Why does this open with an Ethan Hawke personal intro, between the production logos and the title? The movie’s broad motivations are obscure, and I don’t buy many of its details. The music has Dead Man guitar improv vibes, and if it’d cut out those military marching band beats it might be truly great (the music, not the movie). Some kind of a cyber military thriller, mainly shot in ugly nighttime handheld digital. Pandemic-era: kissing through masks, smartphone in a freezer, disinfectant sprayed on $100 bills, a computer gets shot during a skype call. One Hawke zooms around Rome holding out his camera like it’s a gun (“shoot it so they believe it”), his revolutionary imprisoned Hawke Brother seems Nick Nolte-inspired.

Trauma drama in which a high schooler dies in a diving accident. I’d always been curious about this one for winning the Palme d’Or over Mulholland Drive, The Piano Teacher, Va Savoir, et al. Quality movie, mostly about the performances and the coping. Dad is a psychiatrist, catches abuse from his patients then abruptly quits the business. Eventually the family latches onto a girl who knew their son briefly, tries to befriend her and help her out, go on a spontaneous road trip together. It’s unusual to hear an Eno/Roedelius/Moebius song in a movie. Mia Madre feels like a superior remake, but this was good.

After watching the Bresson with no context, I read the Dostoevsky story it adapted, then sought out more films of the same story. Marcello is introduced socializing in this one – that doesn’t seem right. Of course, being Marcello, he can’t help but be more suave than the repressed protagonist of the story, but he’s been thoroughly movie-starred here, dancing and fighting. At least the sudden mood swings from laughter to tears are accurate to the novel. It’d make an interesting screenwriting workshop – sometimes it uses the same language as the novel to describe the same events and sometimes it does the opposite.

Great atmosphere, unbelievable set of a wintry outdoor canal city. The central bridge is only 15′ long, far from the Pont-Neuf, but the Criterion essay points out how it functions symbolically. I understand lighting is important, but shouldn’t the Italians have invented location shooting instead of making hugely complex soundstage sets if they weren’t even gonna record sound? The city of Venice didn’t hold it against him – the movie won a silver lion, second place to Aparajito (no love for Throne of Blood). Marcello is second billed, the year before Big Deal on Madonna Street, to Maria Schell, who’d just won best actress at Venice for a René Clément picture. Judging from Senso and The Leopard, I prefer modern Visconti over his period pieces.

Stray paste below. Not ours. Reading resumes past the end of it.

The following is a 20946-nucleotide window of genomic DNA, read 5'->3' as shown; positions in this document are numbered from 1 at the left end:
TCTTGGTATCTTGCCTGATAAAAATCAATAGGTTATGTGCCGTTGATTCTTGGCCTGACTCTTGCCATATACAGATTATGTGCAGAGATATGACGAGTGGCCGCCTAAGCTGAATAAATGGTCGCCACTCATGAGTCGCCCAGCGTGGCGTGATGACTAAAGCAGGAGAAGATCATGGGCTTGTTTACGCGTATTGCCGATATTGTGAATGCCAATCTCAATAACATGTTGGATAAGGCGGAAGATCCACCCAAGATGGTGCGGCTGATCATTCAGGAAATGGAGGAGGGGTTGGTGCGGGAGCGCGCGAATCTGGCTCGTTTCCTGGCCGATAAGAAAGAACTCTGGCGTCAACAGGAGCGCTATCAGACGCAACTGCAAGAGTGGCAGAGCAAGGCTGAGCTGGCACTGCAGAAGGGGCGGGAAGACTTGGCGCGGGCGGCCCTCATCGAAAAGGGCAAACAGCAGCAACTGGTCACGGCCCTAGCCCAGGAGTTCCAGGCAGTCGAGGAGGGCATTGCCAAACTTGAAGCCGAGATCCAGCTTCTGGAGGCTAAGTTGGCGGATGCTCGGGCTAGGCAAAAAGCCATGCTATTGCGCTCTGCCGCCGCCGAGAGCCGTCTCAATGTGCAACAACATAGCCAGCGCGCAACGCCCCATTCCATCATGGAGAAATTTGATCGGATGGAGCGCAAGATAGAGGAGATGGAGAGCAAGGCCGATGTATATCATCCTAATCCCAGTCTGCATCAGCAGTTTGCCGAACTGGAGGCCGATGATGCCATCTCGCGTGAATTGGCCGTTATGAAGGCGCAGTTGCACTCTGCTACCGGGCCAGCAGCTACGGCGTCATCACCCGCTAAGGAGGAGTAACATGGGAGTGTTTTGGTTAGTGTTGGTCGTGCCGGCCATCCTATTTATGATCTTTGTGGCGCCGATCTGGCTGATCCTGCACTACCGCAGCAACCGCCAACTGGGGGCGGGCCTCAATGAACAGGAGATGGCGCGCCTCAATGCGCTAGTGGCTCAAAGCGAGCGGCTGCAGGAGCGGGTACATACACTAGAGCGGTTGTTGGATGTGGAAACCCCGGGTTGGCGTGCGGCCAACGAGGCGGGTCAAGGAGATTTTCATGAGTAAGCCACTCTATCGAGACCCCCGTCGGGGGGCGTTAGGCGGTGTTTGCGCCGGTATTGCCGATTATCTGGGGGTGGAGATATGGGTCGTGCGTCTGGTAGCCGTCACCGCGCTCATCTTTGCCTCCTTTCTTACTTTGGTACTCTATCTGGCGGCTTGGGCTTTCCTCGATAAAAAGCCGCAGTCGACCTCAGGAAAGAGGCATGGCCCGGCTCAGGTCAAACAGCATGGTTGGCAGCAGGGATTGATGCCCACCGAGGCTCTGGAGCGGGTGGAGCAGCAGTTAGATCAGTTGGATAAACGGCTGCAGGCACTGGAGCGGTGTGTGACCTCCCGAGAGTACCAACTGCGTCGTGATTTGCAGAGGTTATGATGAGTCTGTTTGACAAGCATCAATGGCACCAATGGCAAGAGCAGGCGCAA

Flashback of Schell with lodger/lover Jean Marais:

Voiceover on opening titles tells us it’s a city film and has no story, good to get that out of the way. Italian folklore involves praising the ducks for helping the army? (google says it was geese). As expected, everyone is crazy for the pope. Memories of filmgoing with obstructed-view seats. The rainy highway sequence is a highlight. I know my standards have been lowered by a recent Argento, but sometimes the dubbing is almost good, like somebody gave a shit. Cheerfully profane once it gets to the theater for a variety show. Ancient artworks are discovered beneath the city, then minutes later the air exposure destroys them. Significant time spent with prostitutes, of course. Corny holy fashion show, and an outstanding Anna Magnani cameo. Bikers ride through the city at night, and okay so it’s not a narrative movie, but it really lacks an ending.

Bruce is a foreigner in an English-speaking airport, and between the camera focus and sense of humor, movie gets off to a very shaky start, and never quite gets going. Okay yes, he fights Chuck Norris at the Colosseum, and at least Chuck is fast, unlike every other unworthy opponent here. And a pretty cool villain in Uncle Wang, who Bruce is supposed to be helping out before he goes insane and knifes his own men.